03.02.13 9:45 AM ET
Famed Makeup Artist Sam Fine Debuts His Own Cosmetics Line
Veteran makeup artist Sam Fine admits first lady Michelle Obama came to mind when he launched his new makeup line, Sam Fine For Fashion Fair Supreme Color Collection earlier this month.
“While I was working I kept thinking of what lip gloss first lady Michelle Obama would wear to a state dinner and then when what eye shadow she’d wear to her “Let’s Move” event,” said Fine, who is still highly sought-after in the fashion, music, and film industry for his signature “flawless face,” a look he perfected for women of color in the 1990s and continues to use as the creative makeup director for Fashion Fair Cosmetics. “Would she wear a silvery eye shadow or something more subdued? I sent the collection over to the first lady’s office as soon as they were ready.” Fine worked with the first lady in 2010, perfecting her makeup for a number of occasions at the White House and for her travels around the country and abroad.
Fine, who has worked with Beyoncé, Naomi Campbell, Iman, Tyra Banks, Jennifer Hudson, Vanessa Williams, and others over his two-decades career, joined Fashion Fair in 2011. Much in the same way Tom Pecheux was chosen to revamp Estée Lauder, Fine’s new role at Fashion Fair also allowed him the chance to create his own signature line of makeup. Fine powered the faces of Queen Latifah and Jennifer Hudson for this year’s Oscar awards.
“Being from Chicago, there were three people I wanted to work with: Michael Jordan, Oprah, and Eunice Johnson [cofounder of Johnson Publishing Co., which publishes Ebony and Jet magazines],” said Fine. “All three happened. I remember that famous pink compact that Fashion Fair made back in the day that my mother had years ago ... It’s a real honor to be able to be a part of a brand that so many women of color have used for ages.”
As Fine made preparations for his new line, he considered the various textures and hues of the African-American woman he’d worked with over the years. Models such as Alek Wek have deep ebony undertones whereas actresses such as Vanessa Williams and Halle Berry tend toward the yellows.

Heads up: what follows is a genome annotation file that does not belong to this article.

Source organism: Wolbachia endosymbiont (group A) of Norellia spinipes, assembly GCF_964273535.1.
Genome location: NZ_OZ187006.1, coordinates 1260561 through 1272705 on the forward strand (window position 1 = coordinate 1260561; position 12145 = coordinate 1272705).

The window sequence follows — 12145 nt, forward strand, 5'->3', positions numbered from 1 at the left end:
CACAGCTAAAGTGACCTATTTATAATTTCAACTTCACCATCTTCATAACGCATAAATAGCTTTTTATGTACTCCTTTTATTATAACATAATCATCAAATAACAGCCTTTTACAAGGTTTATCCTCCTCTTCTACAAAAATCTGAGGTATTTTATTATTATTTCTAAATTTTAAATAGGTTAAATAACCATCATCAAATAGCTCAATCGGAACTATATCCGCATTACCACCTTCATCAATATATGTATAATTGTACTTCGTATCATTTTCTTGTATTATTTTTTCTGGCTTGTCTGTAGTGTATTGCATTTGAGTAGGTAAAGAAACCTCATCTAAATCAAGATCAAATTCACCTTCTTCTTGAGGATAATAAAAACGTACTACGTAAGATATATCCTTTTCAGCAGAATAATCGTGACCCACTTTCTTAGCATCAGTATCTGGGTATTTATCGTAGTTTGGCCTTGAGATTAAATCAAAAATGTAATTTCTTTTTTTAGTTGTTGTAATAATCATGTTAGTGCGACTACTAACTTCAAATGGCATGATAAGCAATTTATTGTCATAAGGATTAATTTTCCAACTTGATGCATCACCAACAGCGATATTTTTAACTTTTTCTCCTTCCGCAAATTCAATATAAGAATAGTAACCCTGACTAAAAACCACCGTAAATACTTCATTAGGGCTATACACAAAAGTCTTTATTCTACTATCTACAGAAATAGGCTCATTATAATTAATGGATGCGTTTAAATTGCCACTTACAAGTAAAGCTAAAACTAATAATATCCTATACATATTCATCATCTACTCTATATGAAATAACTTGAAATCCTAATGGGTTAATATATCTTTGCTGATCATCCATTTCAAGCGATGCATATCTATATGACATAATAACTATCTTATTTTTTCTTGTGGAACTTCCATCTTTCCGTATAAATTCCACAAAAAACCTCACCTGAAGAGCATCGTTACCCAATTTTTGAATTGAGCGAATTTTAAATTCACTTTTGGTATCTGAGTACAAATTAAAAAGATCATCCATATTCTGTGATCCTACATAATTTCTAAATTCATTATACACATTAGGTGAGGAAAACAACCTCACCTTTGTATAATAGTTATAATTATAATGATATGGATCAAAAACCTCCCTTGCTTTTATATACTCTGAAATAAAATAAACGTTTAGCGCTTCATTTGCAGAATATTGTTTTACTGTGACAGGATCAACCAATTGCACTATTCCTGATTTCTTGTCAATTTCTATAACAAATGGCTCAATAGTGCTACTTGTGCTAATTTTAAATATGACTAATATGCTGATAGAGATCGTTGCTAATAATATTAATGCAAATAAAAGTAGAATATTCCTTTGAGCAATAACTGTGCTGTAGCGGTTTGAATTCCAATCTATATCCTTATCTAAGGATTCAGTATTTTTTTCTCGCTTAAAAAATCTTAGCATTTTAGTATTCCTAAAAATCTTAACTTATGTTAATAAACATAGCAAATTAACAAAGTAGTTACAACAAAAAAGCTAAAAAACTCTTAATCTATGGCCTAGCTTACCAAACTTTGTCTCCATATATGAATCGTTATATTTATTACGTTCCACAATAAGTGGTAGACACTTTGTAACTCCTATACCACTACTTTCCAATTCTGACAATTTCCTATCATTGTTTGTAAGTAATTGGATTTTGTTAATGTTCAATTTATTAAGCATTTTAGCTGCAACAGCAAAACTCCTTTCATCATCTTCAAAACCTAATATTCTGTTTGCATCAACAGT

“I really wanted to focus on women like Alek, Gabrielle Union, or Michelle Obama,” said Fine, “Women with dark skin tones have a much harder time finding colors with depth that work for them. Even in the high-end makeup lines. That’s a shame given how much African-American women are willing to spend on beauty items. They go to these nice stores and find those nice lines that don’t have shades for them even in 2013.”
Fine developed deep-red lipstick for women of a darker hue and designed pigmented eye shadows made to last for a day’s wear. He also created a beautiful nude lipstick that compliments brown skin, a rarity in the world of makeup.
Fine also rushed products off to his best friend, model Iman, who has her own makeup line for women of color as well. “We’ve talked for years about the how hard it is to break into the makeup industry and to get products for women of color in the high-end stores,” said Fine. Only time will tell whether his line, which is now sold in Macy’s, will benefit from the famed “Michelle Obama” effect.